The better your Android smartphone's audio, the worse its security – the audio channel is the latest path for “low and slow” data leak attacks.
A research group at the Rochester Institute of Technology (RIT) has demonstrated that you could create a covert data channel using a smartphone's voice channel.
While it only runs at 13 bits per second, the researchers reckon that's enough to exfiltrate data (if you're patient), or the channel could be used to spread malware that opens up more attack possibilities.
And, of course, because your average Android security product watches out for suspicious data interactions, the voice-carrying hardware might go completely unnoticed.
What Bushra Aloraini, Daryl Johnson, Bill Stackpole, and Sumita Mishra of the RIT's Golisano College of Computing and Information Science did was create a software modem (remember Winmodem?) that encodes data on the voice stream, but doesn't take up enough of that stream so that the user will notice.
Therein lies the importance of high-quality voice: in an older Android mobe with just a baseband processor (BP) and an application processor (AP), “end users and applications are not able to access the cellular voice stream”.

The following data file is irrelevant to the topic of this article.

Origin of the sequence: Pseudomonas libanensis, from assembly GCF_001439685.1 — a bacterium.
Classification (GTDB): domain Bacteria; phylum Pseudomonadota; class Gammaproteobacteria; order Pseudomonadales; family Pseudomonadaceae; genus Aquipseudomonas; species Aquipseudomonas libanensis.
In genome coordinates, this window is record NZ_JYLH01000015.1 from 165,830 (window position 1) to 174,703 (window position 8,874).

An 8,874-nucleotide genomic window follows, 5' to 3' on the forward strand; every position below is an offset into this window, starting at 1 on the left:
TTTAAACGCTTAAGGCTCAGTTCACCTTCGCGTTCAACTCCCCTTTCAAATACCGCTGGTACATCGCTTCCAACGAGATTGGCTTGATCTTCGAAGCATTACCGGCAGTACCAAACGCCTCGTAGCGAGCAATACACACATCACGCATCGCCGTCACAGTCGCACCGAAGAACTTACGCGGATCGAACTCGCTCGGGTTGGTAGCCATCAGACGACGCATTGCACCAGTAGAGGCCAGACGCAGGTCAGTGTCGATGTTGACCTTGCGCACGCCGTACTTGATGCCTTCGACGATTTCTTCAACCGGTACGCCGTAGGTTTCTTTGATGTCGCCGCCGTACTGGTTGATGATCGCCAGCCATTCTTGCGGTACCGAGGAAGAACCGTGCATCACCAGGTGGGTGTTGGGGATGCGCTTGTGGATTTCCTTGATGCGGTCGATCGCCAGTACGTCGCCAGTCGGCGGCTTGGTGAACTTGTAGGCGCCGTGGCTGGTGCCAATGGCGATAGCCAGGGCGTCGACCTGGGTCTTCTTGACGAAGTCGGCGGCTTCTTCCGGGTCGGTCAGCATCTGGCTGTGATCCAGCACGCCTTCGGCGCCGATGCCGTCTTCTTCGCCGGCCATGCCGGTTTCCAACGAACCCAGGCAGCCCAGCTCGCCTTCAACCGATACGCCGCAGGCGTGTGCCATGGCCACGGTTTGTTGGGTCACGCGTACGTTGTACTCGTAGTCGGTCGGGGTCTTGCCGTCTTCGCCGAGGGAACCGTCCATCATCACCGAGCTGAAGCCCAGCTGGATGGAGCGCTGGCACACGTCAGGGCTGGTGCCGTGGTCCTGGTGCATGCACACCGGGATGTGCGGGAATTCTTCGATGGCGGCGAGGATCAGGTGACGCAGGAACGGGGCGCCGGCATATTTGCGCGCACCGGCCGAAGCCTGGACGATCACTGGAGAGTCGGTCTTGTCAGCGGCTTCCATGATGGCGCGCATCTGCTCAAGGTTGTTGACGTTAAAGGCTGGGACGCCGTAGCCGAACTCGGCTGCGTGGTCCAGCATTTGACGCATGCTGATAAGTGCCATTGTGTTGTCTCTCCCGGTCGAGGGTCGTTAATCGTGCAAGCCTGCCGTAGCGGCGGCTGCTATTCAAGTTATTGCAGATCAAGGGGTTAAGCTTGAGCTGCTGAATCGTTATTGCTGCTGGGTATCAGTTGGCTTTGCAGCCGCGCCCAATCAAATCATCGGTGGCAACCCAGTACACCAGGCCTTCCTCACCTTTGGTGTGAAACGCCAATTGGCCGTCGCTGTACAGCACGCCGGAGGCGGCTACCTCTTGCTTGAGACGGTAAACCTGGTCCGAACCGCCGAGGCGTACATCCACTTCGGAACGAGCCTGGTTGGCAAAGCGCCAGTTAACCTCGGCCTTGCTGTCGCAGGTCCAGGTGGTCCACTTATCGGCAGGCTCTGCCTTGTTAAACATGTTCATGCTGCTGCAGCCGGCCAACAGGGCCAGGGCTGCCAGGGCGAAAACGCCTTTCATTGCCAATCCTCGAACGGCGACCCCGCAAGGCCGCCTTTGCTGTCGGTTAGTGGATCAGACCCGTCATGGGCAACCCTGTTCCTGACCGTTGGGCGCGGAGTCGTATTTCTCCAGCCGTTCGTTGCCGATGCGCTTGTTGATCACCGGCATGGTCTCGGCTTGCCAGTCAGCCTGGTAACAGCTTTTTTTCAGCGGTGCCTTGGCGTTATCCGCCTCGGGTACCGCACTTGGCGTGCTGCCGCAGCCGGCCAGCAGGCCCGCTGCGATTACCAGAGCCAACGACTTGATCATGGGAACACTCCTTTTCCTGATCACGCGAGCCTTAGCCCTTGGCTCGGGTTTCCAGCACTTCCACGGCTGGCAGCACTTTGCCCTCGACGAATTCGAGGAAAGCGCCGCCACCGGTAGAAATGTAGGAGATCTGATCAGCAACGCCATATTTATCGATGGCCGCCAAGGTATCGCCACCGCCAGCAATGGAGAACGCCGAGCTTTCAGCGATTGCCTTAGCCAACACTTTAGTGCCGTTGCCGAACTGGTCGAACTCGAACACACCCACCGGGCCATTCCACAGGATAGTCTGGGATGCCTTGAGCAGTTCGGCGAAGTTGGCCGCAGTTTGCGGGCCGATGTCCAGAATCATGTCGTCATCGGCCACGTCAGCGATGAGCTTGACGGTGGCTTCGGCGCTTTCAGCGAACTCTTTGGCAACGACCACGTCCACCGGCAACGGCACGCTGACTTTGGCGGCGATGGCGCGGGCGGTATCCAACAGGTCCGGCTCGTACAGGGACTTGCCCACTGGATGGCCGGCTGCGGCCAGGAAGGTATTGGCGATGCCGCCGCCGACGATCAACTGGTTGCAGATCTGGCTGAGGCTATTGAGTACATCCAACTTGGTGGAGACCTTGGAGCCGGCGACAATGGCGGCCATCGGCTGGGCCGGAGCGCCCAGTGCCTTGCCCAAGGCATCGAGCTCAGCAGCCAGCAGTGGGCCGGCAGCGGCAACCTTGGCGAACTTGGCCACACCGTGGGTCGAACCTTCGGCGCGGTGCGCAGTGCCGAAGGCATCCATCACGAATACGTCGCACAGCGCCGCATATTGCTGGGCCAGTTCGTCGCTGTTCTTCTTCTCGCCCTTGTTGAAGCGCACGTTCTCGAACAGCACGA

Newer mobes designed to slake our thirst for high-quality multimedia are different – they have dedicated A/V processors, with the application processor doing audio routing. As the paper states, the “audio path to the cellular voice channel could be reached and controlled from the AP and potentially the end user.”
The Android audio modem successfully transmits a message
The researchers' audio modem works just like an old-school dial-up modem, using frequency-shift keying to encode digital states (in their case, Morse code, with 600 Hz representing a dot and 1,000 Hz representing a dash).
The audio modem is accompanied with a rootkit that hides the modem in Android, and gives it continuous privileged access to the system. ®